Remember that Spain has spent the past 5 years sucking, so I'd have to figure out how to pull up a monthly candle chart to really get some perspective here.

Let's test something

Something I've noticed during stock crashes:

You get those crazy >3SD spikedowns that are caused by a huge crush of selling that overwhelms the instantaneous liquidity on the bid side. You think "huh, there's no way that this is a realistic reaction for this stock".

Predictably, the spikedown gets negated and you get a nice decent bounce. Cos people want to buy at more realistic prices.

But that spikedown price, as irrational as it was, still matters to the chart. It becomes the new support level.

Here's Lydian:

Lydian at 85 cents was a stupid price last week.

But I betcha LYD still drops to $0.85 in the next few days. Barring any news of course.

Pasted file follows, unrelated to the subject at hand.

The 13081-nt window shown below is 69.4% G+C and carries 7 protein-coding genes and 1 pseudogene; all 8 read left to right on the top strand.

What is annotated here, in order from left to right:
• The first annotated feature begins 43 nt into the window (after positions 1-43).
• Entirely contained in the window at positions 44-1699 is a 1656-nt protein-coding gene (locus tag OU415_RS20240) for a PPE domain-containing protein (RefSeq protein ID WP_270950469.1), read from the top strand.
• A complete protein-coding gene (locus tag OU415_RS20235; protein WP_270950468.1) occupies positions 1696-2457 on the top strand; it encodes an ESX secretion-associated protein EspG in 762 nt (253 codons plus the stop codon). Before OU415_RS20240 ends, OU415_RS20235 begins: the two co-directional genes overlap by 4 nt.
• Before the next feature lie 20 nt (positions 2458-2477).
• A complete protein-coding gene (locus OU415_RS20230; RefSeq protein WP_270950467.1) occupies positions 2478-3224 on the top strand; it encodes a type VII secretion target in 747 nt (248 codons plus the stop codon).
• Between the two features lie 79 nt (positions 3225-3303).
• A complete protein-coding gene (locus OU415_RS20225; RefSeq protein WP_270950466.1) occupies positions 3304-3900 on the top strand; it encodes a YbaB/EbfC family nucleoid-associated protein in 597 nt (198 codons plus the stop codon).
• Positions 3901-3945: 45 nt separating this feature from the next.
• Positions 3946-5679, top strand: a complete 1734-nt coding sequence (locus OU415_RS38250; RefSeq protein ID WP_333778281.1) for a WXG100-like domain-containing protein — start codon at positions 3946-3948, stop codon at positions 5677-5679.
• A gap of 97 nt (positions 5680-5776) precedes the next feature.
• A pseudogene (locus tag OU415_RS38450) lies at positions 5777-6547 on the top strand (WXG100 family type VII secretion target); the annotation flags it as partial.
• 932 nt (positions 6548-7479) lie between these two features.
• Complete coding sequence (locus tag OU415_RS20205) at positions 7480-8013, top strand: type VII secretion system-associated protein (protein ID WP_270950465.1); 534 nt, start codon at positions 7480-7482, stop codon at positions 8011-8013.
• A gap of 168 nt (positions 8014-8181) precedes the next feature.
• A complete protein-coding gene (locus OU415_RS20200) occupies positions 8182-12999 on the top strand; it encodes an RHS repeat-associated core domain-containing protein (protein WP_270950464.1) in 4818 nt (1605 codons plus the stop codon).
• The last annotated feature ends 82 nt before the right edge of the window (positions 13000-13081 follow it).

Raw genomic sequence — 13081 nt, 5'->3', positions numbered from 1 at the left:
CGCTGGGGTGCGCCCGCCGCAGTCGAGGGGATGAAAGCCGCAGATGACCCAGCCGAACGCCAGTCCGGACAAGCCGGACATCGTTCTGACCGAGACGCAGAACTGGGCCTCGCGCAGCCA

I guess you can explain it by saying that's what happens when the continued selling uses up all the people who considered the higher prices to be good buy points.

I guess, in the case of LYD, this is a very bad thing.

Quick bit of news

Seems people really don't want gold to pop above the SMA(50). But I don't think it has a choice anymore - unless someone really big can mount a really huge takedown, which doesn't seem to be in the cards anymore.

Anyway, here's some newslobs:

FT beyond brics - Asia PMIs turning red. Not good.

NYT Dealbook - China opts for small steps to help the economy. Bill Bishop's op-ed. One thing he notes is "Bearishness toward China has now gone mainstream, and rare is the day without a report on the economy’s impending crash. [...] Investors should consider the possibility that the pendulum has swung too far too quickly, and that the situation is not quite so dire." Words of sanity in an unsane world.